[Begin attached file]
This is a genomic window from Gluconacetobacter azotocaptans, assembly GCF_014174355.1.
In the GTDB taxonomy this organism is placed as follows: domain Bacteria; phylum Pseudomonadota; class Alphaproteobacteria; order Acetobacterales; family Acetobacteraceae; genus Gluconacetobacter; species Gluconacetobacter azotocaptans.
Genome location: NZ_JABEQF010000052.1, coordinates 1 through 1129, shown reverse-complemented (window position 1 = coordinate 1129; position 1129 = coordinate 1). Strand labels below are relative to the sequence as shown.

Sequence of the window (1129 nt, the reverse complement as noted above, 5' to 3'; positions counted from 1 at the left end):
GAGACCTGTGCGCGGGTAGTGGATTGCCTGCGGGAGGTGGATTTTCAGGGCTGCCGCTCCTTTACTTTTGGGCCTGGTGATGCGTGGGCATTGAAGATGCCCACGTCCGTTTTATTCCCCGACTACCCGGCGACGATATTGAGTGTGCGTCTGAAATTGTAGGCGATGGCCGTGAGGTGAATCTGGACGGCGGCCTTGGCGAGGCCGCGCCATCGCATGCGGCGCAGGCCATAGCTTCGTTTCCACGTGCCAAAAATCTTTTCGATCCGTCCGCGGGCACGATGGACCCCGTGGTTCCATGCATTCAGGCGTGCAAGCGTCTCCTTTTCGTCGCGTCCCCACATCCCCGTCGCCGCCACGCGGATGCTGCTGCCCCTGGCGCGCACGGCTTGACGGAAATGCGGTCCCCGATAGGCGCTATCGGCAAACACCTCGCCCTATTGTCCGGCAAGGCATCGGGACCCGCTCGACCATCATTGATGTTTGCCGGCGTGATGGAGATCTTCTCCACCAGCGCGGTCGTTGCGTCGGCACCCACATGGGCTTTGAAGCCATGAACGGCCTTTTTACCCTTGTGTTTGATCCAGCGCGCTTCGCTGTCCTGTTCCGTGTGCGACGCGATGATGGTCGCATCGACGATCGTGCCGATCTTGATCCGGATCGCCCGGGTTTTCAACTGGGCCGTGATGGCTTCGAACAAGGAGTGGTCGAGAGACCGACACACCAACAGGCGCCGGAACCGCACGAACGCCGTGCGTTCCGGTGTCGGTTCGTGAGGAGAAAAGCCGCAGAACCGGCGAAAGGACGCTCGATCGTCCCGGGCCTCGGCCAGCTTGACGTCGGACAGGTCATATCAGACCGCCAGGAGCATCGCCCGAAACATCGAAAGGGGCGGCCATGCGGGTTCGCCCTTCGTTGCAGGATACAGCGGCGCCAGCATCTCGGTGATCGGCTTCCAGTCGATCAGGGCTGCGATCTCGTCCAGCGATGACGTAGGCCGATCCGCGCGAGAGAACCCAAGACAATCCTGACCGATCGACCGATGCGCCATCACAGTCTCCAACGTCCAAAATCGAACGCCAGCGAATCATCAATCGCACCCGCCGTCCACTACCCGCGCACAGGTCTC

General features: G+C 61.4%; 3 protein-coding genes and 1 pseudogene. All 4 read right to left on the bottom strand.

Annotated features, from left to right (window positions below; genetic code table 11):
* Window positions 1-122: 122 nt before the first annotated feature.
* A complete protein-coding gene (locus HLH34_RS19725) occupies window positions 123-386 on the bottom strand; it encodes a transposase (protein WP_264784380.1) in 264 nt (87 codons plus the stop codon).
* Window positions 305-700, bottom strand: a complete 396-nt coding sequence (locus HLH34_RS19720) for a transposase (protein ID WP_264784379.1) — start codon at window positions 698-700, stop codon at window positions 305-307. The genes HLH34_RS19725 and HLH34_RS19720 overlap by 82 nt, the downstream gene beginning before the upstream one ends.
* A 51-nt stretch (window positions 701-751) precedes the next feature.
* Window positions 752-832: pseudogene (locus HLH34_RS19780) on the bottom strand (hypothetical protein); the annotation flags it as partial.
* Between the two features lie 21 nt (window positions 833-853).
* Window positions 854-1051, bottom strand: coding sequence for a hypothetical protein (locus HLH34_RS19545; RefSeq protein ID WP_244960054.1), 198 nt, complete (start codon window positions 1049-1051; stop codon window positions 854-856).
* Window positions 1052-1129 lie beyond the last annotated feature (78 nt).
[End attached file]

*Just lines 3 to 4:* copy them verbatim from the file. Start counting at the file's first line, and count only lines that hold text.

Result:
Genome location: NZ_JABEQF010000052.1, coordinates 1 through 1129, shown reverse-complemented (window position 1 = coordinate 1129; position 1129 = coordinate 1). Strand labels below are relative to the sequence as shown.

Sequence of the window (1129 nt, the reverse complement as noted above, 5' to 3'; positions counted from 1 at the left end):